PSA is an important and useful test for prostate cancer. However, its use is limited by the fact that PSA levels also increase in non-cancerous conditions of the prostate. We have developed a more reliable way of detecting prostate and bladder cancers, by testing a small urine sample. We focused on the EN2 protein produced by these types of cancers, and which is secreted into urine. Importantly, the amount of EN2 in urine can also provide information about how large a tumour is.
We have published our work in the journals Clinical Cancer Research and British Journal of urology, and we have received wide spread publicity in the media. Clinical trials in both Europe and the United States have found that the EN2 biomarker test is twice as effective as the 30-year-old PSA blood test currently used to detect prostate cancer. Work is on going to improve the accuracy of the test and address its potential in diagnosis and surveillance. It is hoped that a test could be made available in GP surgeries around the world. Hardev Pandha, Professor of Medical Oncology: ” This new test could lead to faster detection that could save hundreds of lives, and also offers the potential for huge cost savings. “Unlike in previous tests that require invasive procedures to produce a trigger, our studies show that the EN2 test immediately shows up and that levels of the protein correlate strongly with how far the disease has spread. This may then help a doctor assess whether the disease may be safely and actively monitored, or whether it has spread more widely and requires treatment.”
Work on the EN2 urine test to diagnose prostate cancer continues at the University of Surrey, Section of Oncology with a well established collaboration with Randox Ltd, Belfast.
We have ethical approval to commence a large clinical study (called PROCURE) which, if successful, we hope will allow us to move EN2 into the clinic for routine clinical use. However, at the moment, EN2 is a research concept and not a test that can be ordered or purchased. We hope to complete the clinical trial in winter 2018. Details of the clinical trial can be found below and on the University website. The study is led by Mr Simon Bott, Consultant Urologist at Frimley Park Hospital, Camberley, Surrey.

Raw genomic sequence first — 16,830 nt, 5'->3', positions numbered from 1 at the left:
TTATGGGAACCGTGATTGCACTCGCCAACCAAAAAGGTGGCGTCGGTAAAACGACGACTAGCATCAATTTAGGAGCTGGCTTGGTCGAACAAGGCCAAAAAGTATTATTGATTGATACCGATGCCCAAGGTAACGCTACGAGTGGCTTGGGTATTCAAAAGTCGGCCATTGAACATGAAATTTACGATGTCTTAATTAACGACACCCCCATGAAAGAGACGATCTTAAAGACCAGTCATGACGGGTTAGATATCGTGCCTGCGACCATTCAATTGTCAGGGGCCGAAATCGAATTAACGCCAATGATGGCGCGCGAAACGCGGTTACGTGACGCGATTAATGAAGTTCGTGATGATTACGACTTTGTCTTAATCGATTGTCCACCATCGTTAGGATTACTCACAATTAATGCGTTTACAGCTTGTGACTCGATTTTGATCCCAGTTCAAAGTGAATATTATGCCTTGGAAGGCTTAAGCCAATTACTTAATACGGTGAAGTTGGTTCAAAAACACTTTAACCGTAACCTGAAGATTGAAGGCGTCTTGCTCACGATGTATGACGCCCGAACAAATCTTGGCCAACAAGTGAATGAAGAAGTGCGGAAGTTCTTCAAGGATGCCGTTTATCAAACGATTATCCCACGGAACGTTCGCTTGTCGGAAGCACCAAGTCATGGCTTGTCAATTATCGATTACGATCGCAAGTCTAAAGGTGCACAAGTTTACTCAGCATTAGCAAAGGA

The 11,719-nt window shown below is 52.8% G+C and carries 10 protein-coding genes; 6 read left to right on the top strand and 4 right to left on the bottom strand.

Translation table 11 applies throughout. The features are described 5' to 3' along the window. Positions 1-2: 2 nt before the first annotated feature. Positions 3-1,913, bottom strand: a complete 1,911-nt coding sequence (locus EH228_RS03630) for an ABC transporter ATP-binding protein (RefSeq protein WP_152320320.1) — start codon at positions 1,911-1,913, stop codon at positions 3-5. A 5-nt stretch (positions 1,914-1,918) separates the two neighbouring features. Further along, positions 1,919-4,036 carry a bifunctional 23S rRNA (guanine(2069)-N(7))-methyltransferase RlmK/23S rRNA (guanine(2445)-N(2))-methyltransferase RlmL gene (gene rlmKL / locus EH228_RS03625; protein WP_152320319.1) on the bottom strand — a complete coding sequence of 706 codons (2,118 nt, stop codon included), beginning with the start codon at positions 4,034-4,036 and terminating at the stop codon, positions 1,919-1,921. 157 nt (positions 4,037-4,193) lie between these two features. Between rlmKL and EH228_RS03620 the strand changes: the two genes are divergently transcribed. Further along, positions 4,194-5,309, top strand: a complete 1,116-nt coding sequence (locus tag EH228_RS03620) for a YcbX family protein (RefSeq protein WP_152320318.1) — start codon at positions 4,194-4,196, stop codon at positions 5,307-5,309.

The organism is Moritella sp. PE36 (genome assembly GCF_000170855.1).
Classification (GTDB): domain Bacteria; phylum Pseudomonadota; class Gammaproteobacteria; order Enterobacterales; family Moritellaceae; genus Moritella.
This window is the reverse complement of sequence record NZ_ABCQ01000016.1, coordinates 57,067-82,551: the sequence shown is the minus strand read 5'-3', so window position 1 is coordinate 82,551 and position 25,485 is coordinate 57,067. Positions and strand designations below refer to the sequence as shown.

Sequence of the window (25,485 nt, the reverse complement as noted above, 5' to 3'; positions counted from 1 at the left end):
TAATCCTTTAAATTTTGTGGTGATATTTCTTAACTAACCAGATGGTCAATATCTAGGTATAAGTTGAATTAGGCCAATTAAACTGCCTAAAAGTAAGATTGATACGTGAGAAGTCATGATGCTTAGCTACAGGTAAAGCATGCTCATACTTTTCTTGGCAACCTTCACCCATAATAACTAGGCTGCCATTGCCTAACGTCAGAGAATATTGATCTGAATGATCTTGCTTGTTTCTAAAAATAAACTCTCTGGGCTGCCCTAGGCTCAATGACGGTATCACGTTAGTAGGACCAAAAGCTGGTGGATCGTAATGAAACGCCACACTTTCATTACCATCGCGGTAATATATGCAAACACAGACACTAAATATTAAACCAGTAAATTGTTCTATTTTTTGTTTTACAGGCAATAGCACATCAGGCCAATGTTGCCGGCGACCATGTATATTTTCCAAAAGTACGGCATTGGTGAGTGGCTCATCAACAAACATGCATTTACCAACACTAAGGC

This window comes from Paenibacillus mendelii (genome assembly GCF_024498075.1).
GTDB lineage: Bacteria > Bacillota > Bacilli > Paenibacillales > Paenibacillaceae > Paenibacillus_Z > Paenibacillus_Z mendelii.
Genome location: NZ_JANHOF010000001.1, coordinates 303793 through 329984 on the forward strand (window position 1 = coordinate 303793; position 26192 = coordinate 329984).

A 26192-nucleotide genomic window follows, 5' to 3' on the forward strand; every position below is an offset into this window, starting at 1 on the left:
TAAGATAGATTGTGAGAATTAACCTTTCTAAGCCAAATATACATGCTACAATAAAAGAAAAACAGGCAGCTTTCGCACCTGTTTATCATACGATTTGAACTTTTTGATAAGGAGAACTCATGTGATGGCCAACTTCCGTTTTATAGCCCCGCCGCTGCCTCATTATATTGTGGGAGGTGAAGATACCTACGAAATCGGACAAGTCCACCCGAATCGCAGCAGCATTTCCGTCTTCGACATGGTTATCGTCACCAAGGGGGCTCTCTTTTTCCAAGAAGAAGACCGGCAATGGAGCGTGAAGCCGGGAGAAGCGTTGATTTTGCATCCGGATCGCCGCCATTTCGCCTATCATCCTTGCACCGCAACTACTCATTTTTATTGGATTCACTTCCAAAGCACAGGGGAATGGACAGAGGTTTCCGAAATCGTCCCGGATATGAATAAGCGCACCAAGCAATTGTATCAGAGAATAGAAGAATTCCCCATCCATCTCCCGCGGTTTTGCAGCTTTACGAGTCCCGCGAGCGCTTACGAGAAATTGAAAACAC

The study is aimed at recruiting patients from the Surrey area. If you are not from this area, any enquiries to participate in the study should go through your general practitioner. Please do not contact the research team or Mr Bott directly.
Only men with a PSA between 4 and 20 ng/ml who do NOT have a prior history of prostate cancer will be eligible. Please note, neither University of Surrey or Randox Ltd are able to perform the EN2 test outside this clinical trial.
Utility of urinary engrailed-2 for the diagnosis of clinically significant prostate cancer.
Investigators: Mr Simon Bott, Consultant Urologist, Frimley Park HospitalProf Hardev Pandha, University of Surrey.
The purpose of this project is to assess the clinical utility of the urinary biomarker engrailed-2 (EN2) in diagnosing clinically significant prostate cancer. This study is anticipated to complete Winter 2018. The study will include patients from the Royal Surrey, Basingstoke, Frimley Park and Wexham hospitals.
500 men with PSA between 4 and 20 ng/ml will be included having been referred by the GP. A blood and urine sample will be taken in the clinic and stored.
These men will then proceed though the normal patient pathway and have clinical examination, magnetic resonance scan of the pelvis and prostate biopsies as appropriate. At the end of the study, the stored urine will be tested for the presence of EN2 protein. The researchers will ask: Did the presence of EN2 correlate with the diagnosis of prostate cancer (as determined by the prostate biopsies). In the prostate cancer patients, did the amount of EN2 correlate with the amount of disease present (in other words did larger (clinically significant) cancers make a lot of EN2, and smaller (insignificant) cancers little EN2?)
The results of the study should be available in the Spring of 2019. We will keep everyone informed as the study proceeds through the Prostate Project Charity website.